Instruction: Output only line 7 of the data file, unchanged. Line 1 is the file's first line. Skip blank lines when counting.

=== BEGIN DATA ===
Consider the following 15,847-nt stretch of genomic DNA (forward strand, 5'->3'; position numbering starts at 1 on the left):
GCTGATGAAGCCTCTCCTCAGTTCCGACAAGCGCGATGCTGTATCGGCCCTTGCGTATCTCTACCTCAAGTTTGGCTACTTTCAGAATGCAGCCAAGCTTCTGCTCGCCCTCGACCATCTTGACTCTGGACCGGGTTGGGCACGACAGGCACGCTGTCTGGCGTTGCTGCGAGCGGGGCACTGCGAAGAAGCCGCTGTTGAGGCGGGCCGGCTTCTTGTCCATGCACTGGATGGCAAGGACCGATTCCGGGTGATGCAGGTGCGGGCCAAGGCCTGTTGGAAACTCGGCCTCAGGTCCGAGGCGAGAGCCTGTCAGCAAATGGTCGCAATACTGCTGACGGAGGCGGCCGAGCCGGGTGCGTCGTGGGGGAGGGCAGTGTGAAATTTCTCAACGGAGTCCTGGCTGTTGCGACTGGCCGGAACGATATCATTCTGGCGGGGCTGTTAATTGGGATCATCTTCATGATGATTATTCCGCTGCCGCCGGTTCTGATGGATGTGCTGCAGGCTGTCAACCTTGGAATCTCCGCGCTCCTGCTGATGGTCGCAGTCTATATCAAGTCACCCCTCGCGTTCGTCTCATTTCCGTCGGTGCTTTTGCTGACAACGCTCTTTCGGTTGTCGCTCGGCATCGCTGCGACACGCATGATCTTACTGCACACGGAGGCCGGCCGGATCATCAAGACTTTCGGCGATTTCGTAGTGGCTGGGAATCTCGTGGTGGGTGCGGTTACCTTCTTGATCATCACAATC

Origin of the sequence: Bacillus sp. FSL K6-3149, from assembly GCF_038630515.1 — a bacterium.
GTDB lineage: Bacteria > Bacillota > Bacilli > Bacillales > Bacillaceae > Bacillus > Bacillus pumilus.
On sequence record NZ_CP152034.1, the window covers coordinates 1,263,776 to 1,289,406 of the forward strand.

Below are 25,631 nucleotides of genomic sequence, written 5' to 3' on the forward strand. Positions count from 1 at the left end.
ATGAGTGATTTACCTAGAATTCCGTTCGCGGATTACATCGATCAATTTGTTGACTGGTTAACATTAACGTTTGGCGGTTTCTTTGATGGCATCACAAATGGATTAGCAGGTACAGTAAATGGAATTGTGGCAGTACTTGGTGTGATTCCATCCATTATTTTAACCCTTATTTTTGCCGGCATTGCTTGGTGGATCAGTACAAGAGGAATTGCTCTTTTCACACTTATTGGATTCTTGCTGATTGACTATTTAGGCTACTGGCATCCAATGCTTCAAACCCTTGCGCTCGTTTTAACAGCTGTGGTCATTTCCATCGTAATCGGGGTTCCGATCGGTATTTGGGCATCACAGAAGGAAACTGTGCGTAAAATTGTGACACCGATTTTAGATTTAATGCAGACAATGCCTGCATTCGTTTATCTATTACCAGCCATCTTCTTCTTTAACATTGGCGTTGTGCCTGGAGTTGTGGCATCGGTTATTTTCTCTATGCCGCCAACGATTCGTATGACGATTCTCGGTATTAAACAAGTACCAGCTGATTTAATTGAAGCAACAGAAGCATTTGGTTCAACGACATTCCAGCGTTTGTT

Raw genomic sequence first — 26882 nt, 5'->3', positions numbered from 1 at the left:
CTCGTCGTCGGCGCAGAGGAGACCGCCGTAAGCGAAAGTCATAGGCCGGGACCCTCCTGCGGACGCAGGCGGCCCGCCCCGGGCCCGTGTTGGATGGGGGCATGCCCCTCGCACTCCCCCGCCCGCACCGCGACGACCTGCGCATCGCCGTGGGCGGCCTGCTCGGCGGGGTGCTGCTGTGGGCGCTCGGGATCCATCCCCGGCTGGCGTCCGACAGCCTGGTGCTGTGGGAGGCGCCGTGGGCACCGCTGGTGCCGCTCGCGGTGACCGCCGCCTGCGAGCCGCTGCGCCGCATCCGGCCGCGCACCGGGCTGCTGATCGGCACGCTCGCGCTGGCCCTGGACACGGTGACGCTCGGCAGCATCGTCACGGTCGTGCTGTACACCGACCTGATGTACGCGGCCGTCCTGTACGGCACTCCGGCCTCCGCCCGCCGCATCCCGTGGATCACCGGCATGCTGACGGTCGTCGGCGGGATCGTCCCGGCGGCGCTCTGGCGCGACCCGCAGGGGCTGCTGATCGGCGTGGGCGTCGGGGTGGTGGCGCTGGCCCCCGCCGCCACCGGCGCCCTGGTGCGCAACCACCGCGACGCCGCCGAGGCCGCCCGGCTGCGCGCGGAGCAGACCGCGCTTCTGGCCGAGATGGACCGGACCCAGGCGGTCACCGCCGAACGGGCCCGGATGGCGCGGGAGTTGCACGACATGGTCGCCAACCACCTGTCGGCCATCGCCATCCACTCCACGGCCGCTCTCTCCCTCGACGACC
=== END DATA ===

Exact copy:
ATGAGTGATTTACCTAGAATTCCGTTCGCGGATTACATCGATCAATTTGTTGACTGGTTAACATTAACGTTTGGCGGTTTCTTTGATGGCATCACAAATGGATTAGCAGGTACAGTAAATGGAATTGTGGCAGTACTTGGTGTGATTCCATCCATTATTTTAACCCTTATTTTTGCCGGCATTGCTTGGTGGATCAGTACAAGAGGAATTGCTCTTTTCACACTTATTGGATTCTTGCTGATTGACTATTTAGGCTACTGGCATCCAATGCTTCAAACCCTTGCGCTCGTTTTAACAGCTGTGGTCATTTCCATCGTAATCGGGGTTCCGATCGGTATTTGGGCATCACAGAAGGAAACTGTGCGTAAAATTGTGACACCGATTTTAGATTTAATGCAGACAATGCCTGCATTCGTTTATCTATTACCAGCCATCTTCTTCTTTAACATTGGCGTTGTGCCTGGAGTTGTGGCATCGGTTATTTTCTCTATGCCGCCAACGATTCGTATGACGATTCTCGGTATTAAACAAGTACCAGCTGATTTAATTGAAGCAACAGAAGCATTTGGTTCAACGACATTCCAGCGTTTGTT